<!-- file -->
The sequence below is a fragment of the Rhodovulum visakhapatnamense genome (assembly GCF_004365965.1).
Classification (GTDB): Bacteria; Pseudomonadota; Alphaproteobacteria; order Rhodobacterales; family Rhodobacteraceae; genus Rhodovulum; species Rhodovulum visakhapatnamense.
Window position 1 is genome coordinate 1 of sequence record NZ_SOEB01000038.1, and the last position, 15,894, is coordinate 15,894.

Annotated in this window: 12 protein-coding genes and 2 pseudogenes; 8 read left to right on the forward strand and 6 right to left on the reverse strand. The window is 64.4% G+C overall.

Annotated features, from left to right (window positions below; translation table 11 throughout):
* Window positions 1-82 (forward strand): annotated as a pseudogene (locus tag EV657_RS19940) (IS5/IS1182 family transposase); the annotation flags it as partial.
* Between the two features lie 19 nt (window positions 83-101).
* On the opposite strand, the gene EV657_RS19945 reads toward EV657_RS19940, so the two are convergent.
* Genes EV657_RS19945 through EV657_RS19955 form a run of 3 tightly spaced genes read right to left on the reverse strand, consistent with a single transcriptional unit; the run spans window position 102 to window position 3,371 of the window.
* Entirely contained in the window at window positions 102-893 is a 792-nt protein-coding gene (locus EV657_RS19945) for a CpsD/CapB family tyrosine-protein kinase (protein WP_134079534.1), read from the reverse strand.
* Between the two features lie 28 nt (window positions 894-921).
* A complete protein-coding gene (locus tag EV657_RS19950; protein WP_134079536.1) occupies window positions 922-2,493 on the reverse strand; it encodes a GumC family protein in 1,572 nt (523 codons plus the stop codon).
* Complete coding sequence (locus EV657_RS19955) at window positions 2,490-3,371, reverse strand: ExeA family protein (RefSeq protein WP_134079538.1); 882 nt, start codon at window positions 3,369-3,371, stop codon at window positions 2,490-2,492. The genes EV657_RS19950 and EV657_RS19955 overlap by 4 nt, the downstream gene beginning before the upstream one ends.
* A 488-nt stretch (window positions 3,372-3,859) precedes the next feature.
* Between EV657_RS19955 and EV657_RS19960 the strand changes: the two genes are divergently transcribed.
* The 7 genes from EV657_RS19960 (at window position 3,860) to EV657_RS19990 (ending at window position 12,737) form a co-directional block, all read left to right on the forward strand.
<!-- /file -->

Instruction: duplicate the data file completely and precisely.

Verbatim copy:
The sequence below is a fragment of the Rhodovulum visakhapatnamense genome (assembly GCF_004365965.1).
Classification (GTDB): Bacteria; Pseudomonadota; Alphaproteobacteria; order Rhodobacterales; family Rhodobacteraceae; genus Rhodovulum; species Rhodovulum visakhapatnamense.
Window position 1 is genome coordinate 1 of sequence record NZ_SOEB01000038.1, and the last position, 15,894, is coordinate 15,894.

Annotated in this window: 12 protein-coding genes and 2 pseudogenes; 8 read left to right on the forward strand and 6 right to left on the reverse strand. The window is 64.4% G+C overall.

Annotated features, from left to right (window positions below; translation table 11 throughout):
* Window positions 1-82 (forward strand): annotated as a pseudogene (locus tag EV657_RS19940) (IS5/IS1182 family transposase); the annotation flags it as partial.
* Between the two features lie 19 nt (window positions 83-101).
* On the opposite strand, the gene EV657_RS19945 reads toward EV657_RS19940, so the two are convergent.
* Genes EV657_RS19945 through EV657_RS19955 form a run of 3 tightly spaced genes read right to left on the reverse strand, consistent with a single transcriptional unit; the run spans window position 102 to window position 3,371 of the window.
* Entirely contained in the window at window positions 102-893 is a 792-nt protein-coding gene (locus EV657_RS19945) for a CpsD/CapB family tyrosine-protein kinase (protein WP_134079534.1), read from the reverse strand.
* Between the two features lie 28 nt (window positions 894-921).
* A complete protein-coding gene (locus tag EV657_RS19950; protein WP_134079536.1) occupies window positions 922-2,493 on the reverse strand; it encodes a GumC family protein in 1,572 nt (523 codons plus the stop codon).
* Complete coding sequence (locus EV657_RS19955) at window positions 2,490-3,371, reverse strand: ExeA family protein (RefSeq protein WP_134079538.1); 882 nt, start codon at window positions 3,369-3,371, stop codon at window positions 2,490-2,492. The genes EV657_RS19950 and EV657_RS19955 overlap by 4 nt, the downstream gene beginning before the upstream one ends.
* A 488-nt stretch (window positions 3,372-3,859) precedes the next feature.
* Between EV657_RS19955 and EV657_RS19960 the strand changes: the two genes are divergently transcribed.
* The 7 genes from EV657_RS19960 (at window position 3,860) to EV657_RS19990 (ending at window position 12,737) form a co-directional block, all read left to right on the forward strand.